Blind faith in social media marketing?
Blind faith in social media marketing?
It seems as though everybody in marketing intuitively knows that social media is where it’s at if you want to be on the leading edge of the digital economy. But as an AdAge analysis of the latest CMO Survey shows, while they’re increasing the percentage of budget allocated to social media, many marketers are apparently doing so in the absence of hard evidence that it’s having an impact.
Only 15% of CMOs said they have been able to prove the impact quantitatively of social media, while 43.5% said they have a good qualitative sense of the impact, but not quantitative impact,” writes AdAge’s Kate Maddox. “And 41.5% of marketers have not been able to show any impact yet from their social media efforts.”
Within five years, social media will soak up 23.8% of marketing budgets, up from 10.7% now.
That’s a lot of money being spent, essentially on blind faith! It makes one wonder why marketers are so willing to shoot blindly and how they could get a better return for those dollars.
Kevin Lee at Buffer notes that while “there are no dollar signs dangling from retweets or likes” social media marketing is “potentially a zero-dollar investment because “Twitter, Facebook, and others are no-cost marketing channels to join…” Lee offers up his formula for measuring social media ROI and provides links to some great resources. But his calculations still have sort of a “back of the envelope” feel.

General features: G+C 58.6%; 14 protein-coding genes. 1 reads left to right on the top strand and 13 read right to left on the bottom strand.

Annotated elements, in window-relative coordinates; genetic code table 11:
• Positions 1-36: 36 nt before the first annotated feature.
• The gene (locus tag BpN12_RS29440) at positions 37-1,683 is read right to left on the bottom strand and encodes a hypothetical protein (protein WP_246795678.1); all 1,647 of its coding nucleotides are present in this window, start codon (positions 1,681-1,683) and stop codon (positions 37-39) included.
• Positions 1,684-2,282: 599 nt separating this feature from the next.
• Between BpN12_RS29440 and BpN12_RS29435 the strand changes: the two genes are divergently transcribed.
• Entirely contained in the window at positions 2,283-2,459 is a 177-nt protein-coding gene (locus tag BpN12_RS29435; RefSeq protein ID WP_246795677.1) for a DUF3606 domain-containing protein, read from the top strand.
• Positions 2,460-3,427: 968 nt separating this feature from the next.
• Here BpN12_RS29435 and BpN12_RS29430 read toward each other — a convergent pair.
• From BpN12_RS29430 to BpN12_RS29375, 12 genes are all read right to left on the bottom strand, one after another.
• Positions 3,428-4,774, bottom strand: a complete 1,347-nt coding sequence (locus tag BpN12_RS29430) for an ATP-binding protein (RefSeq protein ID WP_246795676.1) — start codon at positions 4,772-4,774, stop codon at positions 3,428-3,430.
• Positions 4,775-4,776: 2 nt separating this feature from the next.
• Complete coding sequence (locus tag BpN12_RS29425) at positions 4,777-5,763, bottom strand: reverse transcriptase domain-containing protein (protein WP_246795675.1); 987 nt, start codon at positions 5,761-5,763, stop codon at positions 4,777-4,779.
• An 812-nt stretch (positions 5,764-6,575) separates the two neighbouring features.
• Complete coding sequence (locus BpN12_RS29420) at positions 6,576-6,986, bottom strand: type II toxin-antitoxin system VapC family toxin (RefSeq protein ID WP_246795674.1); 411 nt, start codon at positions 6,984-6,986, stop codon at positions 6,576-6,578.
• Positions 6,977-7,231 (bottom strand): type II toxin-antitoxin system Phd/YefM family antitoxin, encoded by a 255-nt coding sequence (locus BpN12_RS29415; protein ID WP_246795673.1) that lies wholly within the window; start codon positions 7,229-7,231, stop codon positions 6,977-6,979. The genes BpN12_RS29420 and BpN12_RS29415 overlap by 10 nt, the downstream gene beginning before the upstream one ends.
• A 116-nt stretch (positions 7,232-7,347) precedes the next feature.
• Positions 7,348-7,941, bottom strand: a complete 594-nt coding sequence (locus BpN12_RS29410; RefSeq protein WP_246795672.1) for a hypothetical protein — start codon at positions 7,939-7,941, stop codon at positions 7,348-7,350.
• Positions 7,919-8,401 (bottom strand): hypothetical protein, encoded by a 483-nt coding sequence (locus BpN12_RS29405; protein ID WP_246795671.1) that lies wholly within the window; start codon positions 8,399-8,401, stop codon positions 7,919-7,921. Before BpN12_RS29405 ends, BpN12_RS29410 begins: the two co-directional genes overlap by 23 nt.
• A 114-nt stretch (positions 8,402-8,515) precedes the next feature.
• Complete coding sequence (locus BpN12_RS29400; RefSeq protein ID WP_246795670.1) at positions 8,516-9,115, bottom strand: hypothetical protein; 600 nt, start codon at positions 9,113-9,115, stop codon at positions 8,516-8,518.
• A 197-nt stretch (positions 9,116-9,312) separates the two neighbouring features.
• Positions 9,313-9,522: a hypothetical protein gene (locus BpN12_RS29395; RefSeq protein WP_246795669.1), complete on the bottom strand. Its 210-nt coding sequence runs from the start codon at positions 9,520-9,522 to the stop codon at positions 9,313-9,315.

Now, there’s no arguing the explosion in social media usage is phenomenal. Tom Pick at Business2Community offers up 20 eye opening “stats and facts” with perhaps the most revealing being that “55% of B2B buyers search for information on social media.”
Shea Bennett at AdWeek’s SocialTimes also offers up some compelling stats guiding B2B marketers’ faith in social media marketing: “Did you know that more than nine in ten business to business (B2B) marketers say that increased exposure is the number one benefit of social media? Increased traffic (80 percent), the development of loyal fans (72 percent) and marketplace insights (71 percent) were also cited as major perks.”
Still, these are warm and fuzzy justifications as opposed to hard and fast measurements.
Now, undoubtedly, some companies out there are probably quietly sitting on some dynamite analytics conclusively proving the ROI of social media. But, unfortunately, they’re not sharing it with the 85% of the CMO Survey participants who are either following their instincts or just following the herd.
For most companies, B2B social media marketing is still very much at the experimental stage. Every organization should be getting its feet wet, but deciding how much budget to devote to social and figuring out exactly how it fits within the broader marketing portfolio is still a very inexact science.
“It’s called a marketing mix for a reason, and no ingredient (especially social media marketing) should be set aside,” notes Ben Green at Oktopost, who offers some ideas on how to integrate social with other components of your arsenal.
In the B2B market, social is often another side of search. And as Lee Odden at TopRank Media Marketing writes, “Remember, content is the reason search began in the first place. Take an optimized approach to incorporating search, social media, publicity and influencers with your content marketing programs.”
Good content establishes trust with your prospects. Creating good content that forges such trust requires understanding specific pain points and challenges being experienced by the individuals that fit your target profile. Prospect surveys provide that understanding and can help you shape content that will deliver solid results in your social media marketing efforts. Read these case studies on how SimplyDIRECT clients are leveraging survey results to achieve their marketing goals.